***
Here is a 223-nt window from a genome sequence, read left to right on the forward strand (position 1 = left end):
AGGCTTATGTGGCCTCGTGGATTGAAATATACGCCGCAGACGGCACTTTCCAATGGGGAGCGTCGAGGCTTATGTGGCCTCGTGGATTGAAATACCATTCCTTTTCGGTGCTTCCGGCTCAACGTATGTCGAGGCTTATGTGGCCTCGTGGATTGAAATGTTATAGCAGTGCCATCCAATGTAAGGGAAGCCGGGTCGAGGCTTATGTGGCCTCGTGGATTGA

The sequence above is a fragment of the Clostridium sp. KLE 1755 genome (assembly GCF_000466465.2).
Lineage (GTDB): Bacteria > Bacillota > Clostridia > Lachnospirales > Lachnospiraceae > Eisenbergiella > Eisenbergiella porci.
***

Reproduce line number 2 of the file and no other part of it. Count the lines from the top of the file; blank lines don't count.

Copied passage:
AGGCTTATGTGGCCTCGTGGATTGAAATATACGCCGCAGACGGCACTTTCCAATGGGGAGCGTCGAGGCTTATGTGGCCTCGTGGATTGAAATACCATTCCTTTTCGGTGCTTCCGGCTCAACGTATGTCGAGGCTTATGTGGCCTCGTGGATTGAAATGTTATAGCAGTGCCATCCAATGTAAGGGAAGCCGGGTCGAGGCTTATGTGGCCTCGTGGATTGA